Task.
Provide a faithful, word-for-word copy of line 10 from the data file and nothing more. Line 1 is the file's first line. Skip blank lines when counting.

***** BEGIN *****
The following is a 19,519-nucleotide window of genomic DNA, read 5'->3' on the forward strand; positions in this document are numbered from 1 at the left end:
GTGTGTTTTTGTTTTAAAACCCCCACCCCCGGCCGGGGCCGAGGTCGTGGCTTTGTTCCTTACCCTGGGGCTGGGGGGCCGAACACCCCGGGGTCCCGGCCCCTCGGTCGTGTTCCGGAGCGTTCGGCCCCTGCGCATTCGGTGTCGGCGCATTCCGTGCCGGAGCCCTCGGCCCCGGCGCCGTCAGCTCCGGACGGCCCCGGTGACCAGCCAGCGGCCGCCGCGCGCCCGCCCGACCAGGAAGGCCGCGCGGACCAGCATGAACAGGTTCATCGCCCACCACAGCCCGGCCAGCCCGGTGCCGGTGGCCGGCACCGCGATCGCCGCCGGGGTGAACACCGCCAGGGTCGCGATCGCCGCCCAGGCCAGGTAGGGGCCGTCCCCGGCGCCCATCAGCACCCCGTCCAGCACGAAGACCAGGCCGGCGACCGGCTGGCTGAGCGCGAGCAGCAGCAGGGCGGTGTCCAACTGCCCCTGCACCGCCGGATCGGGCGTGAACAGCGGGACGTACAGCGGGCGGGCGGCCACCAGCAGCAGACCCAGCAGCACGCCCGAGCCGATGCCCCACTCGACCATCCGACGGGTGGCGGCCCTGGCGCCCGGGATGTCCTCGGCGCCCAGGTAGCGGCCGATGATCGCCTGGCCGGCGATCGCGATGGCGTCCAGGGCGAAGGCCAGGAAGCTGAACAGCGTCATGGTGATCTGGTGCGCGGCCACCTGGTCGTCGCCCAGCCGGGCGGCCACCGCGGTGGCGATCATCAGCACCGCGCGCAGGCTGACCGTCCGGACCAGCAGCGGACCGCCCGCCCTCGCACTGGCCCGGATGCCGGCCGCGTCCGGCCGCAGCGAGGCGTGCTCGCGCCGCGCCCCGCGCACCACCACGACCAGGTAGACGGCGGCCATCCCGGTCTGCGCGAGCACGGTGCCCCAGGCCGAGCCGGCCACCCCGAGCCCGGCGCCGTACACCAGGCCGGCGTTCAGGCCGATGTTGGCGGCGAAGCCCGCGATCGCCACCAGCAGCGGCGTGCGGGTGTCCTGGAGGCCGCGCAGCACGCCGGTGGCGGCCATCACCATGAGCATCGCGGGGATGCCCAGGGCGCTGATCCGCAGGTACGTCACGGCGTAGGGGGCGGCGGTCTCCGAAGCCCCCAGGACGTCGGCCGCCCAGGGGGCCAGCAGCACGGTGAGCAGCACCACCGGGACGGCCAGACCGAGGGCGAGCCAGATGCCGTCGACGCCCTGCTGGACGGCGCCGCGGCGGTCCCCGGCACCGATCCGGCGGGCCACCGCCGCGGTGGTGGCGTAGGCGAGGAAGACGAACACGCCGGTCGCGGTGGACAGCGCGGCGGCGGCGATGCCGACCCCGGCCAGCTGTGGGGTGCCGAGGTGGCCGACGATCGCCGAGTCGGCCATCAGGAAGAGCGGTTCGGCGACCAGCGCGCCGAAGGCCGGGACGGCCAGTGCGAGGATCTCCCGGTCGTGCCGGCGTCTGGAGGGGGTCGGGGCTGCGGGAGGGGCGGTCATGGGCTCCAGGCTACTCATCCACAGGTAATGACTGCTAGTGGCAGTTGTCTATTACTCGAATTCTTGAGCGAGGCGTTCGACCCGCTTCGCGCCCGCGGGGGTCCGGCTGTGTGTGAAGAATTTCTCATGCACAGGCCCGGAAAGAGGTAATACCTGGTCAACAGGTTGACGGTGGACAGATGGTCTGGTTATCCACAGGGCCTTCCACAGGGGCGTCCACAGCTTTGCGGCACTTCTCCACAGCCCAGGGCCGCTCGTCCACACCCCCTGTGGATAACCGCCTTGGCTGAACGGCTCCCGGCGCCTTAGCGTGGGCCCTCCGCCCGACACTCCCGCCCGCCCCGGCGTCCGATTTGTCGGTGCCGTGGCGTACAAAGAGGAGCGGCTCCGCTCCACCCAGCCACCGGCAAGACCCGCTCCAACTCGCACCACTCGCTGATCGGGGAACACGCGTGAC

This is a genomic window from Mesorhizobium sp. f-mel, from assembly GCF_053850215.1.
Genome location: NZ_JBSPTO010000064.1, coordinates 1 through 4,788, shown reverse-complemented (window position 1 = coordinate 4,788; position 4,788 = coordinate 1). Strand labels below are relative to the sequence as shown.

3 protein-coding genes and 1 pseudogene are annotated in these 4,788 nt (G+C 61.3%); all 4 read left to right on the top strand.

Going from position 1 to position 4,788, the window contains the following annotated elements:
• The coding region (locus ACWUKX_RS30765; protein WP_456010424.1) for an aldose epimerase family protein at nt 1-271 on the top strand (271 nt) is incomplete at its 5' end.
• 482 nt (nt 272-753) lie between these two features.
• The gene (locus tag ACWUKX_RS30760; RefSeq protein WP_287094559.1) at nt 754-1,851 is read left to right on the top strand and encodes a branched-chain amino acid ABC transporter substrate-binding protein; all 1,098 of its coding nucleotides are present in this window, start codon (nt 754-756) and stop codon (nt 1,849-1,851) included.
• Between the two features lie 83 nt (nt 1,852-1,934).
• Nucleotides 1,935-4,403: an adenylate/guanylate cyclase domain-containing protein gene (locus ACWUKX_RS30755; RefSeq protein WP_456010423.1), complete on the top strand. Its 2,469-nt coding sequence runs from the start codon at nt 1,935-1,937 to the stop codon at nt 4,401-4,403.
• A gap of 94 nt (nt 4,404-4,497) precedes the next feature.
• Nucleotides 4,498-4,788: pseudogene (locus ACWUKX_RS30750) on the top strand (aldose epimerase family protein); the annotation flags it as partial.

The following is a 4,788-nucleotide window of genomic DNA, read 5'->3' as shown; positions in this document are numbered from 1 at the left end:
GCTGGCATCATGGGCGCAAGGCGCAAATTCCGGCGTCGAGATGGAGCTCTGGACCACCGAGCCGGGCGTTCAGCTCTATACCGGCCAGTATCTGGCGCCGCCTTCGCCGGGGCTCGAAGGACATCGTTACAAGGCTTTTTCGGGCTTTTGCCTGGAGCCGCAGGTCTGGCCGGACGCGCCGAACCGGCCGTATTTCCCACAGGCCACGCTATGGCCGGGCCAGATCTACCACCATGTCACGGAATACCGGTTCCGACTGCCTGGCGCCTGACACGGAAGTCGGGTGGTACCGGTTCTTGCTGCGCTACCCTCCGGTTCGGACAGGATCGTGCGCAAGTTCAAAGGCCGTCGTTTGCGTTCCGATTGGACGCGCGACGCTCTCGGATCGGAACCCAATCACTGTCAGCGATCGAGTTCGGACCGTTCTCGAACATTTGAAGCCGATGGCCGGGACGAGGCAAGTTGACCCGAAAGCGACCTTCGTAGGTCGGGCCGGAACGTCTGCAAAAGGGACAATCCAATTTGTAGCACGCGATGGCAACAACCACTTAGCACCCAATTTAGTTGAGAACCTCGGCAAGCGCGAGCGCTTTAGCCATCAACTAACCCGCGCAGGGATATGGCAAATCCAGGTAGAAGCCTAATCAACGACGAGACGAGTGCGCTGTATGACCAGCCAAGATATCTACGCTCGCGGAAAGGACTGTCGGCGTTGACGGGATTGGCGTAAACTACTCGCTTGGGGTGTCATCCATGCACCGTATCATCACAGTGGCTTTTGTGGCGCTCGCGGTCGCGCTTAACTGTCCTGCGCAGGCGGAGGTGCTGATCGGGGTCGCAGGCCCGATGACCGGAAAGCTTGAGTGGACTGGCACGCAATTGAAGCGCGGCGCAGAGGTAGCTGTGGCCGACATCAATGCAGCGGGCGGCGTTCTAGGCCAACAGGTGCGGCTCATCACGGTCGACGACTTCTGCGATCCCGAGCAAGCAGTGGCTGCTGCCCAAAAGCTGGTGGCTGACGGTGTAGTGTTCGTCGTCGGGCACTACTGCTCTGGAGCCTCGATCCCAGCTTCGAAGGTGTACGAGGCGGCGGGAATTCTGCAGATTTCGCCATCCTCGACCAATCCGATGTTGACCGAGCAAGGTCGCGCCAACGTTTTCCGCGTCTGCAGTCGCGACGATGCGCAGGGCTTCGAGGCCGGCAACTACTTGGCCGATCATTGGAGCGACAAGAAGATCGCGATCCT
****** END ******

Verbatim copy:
• Between the two features lie 83 nt (nt 1,852-1,934).